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  Category: Articles » Finance » Investing » Article
 

How to get more than safety with Certificates of Deposit




By Dennis Gregory

This may come as a surprise, but Certificates of Deposit, like those you see on that chalkboard at the bank every week, actually have the potential to yield higher than the advertised rate.

What you may already know: Certificates of Deposit come in all shapes and sizes.

You can buy CDs for as little as $1,000, all the way up to $100,000, in multiples of $1,000, and still be insured by the FDIC. This makes them one of the safest investments you could possibly find. They also have different expiration periods, such as 1 month, 6 months, 1 year, all the way up to 5 years. Naturally, the more time your money is invested, the better the certificates of deposit rate you can expect.

Traditionally, the difference in Certificates of Deposit rates between a 6-month CD and a 5 year CD was around 1.0 whole percent, but nowadays the margin is much closer, with interest rates on the rise as they are in 2006. At the time of this writing, the highest CD rate for both a 6-month and a 5-year CD is almost the same, around 5.50% APR each.

There is one other major factor that sets CDs apart. Some CDs are labeled "equity-linked," which means that they are tied to a portfolio that the issuing bank put together. Doing this offers the possibility of an even higher-yield return than advertised, but it also increases the risk in the case that the bank's portfolio goes down.

In my experience, this is almost always the case, even in growth markets. For much the same reason that I don't let brokers pick my stocks, I refuse to buy equity-linked CDs and do not encourage you to purchase one, despite the possibility of higher returns.

So how do I use non equity-linked CDs to get higher-than-advertised returns?

I build what is referred to as a laddered portfolio. This is where you can purchase a few different CDs with different expiry periods, traditionally one year apart, to combine and pay me the best rate of the day, every year. A major bonus is that you'll have access to a portion of your cash while you enjoy the longer-term rates.

That in itself was a major reason to ladder your CDs when the rates were structured the typical way. But now, as federal interest rates are going up, the tactics are a bit different.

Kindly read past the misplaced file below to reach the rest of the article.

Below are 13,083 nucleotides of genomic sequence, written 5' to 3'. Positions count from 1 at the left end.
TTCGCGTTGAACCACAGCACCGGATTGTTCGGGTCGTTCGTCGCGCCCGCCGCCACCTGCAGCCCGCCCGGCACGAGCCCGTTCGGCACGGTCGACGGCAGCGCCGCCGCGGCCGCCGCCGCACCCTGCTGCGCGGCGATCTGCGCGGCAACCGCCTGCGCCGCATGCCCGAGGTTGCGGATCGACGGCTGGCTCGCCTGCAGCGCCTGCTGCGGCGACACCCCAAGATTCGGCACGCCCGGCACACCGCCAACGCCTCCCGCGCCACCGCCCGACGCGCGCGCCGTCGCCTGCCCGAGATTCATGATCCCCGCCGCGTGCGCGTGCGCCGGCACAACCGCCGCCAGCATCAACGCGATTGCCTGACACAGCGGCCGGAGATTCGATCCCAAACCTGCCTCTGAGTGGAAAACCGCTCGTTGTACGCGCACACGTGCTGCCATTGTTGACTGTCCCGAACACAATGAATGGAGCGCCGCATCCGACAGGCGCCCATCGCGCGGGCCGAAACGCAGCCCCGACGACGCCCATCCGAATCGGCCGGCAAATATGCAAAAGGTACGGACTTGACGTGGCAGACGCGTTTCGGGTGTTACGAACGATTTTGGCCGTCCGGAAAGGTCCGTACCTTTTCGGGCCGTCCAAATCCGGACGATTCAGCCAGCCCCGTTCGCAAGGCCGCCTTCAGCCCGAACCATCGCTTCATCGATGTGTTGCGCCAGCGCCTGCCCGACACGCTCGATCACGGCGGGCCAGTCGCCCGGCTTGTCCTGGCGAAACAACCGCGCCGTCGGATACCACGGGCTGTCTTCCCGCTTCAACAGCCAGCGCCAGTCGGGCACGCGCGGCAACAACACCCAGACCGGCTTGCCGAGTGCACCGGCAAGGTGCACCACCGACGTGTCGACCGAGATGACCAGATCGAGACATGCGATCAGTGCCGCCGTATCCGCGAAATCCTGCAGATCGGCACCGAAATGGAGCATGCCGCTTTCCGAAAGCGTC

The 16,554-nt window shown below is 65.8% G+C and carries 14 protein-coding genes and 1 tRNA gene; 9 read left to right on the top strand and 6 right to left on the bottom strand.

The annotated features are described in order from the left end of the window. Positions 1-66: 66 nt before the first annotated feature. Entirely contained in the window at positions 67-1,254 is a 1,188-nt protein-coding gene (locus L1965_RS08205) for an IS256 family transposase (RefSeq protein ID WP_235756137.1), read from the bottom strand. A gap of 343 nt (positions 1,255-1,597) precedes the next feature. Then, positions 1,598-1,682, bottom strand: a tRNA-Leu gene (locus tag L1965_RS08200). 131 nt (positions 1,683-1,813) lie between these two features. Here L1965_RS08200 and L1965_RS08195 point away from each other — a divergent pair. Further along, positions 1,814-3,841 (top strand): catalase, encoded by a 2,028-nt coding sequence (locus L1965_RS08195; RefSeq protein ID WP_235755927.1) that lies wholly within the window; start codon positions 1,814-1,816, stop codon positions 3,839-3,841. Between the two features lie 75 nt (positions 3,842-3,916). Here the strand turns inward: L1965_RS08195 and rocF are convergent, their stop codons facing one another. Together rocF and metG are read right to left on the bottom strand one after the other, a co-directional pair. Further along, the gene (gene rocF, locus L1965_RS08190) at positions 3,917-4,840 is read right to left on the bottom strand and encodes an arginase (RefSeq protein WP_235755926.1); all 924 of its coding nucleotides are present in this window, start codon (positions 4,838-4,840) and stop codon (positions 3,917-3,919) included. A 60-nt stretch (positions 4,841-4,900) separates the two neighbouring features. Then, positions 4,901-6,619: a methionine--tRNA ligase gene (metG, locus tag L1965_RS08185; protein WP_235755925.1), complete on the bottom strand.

There may not appear to be anything to gain at first by the fact that we're achieving a long-term rate while receiving cash out in shorter intervals, since the long-term and short-term rates are now so similar.

The twist is using the ladder at smaller intervals, to approximate a 1-month CD!


A closer look at laddered CDs in 2006

A couple of years ago, when Greenspan was busy and interest rates were still declining, anyone speaking about a laddered CD portfolio was describing 5 or more FIVE year CDs, bought with expiry periods one year apart. (Example: the first CD expired in October '02, the second in October 03, etc...)

This gave the traditional investor the ability to obtain the five-year rate but still have access to his money, at least a fifth of it, every October.

Today, however, you can simply buy 1-year CDs to achieve the same effect, because there is no difference in the 1-year and 5-year rate of return. (So I doubt anyone is even buying 5 year CDs right now.)

Therefore, the game has to be played differently, and it still works great on the monthly, instead of yearly cycle. Now you can walk into your bank and buy 4-month & 6-month CDs, although you may need to purchase once every other month to keep the cycle seamless. Doing so will give you access to a portion of your cash as often as monthly, but you'll be getting the 4 or 6 month rate of return instead!

I highly encourage you to read all you can about Certificates of Deposit and draw your own conclusion before making any investment in these, or any other, form of investment. In keeping with that tradition, I would like to invite you to drop by my free website for Certificate of Deposit resources. It offers a large volume of facts and figures on CDs that isn't published anywhere else on the web at all.

When was the last time someone showed you a way to beat the bank with 100% safety on your money?


 
 
About the Author
Dennis Gregory is a full-time investor with growing portfolios composed of every major type of financial asset. Learn from his experience at his free Certificates of Deposit rate and resource website; Http://www.certificates-of-deposit.info

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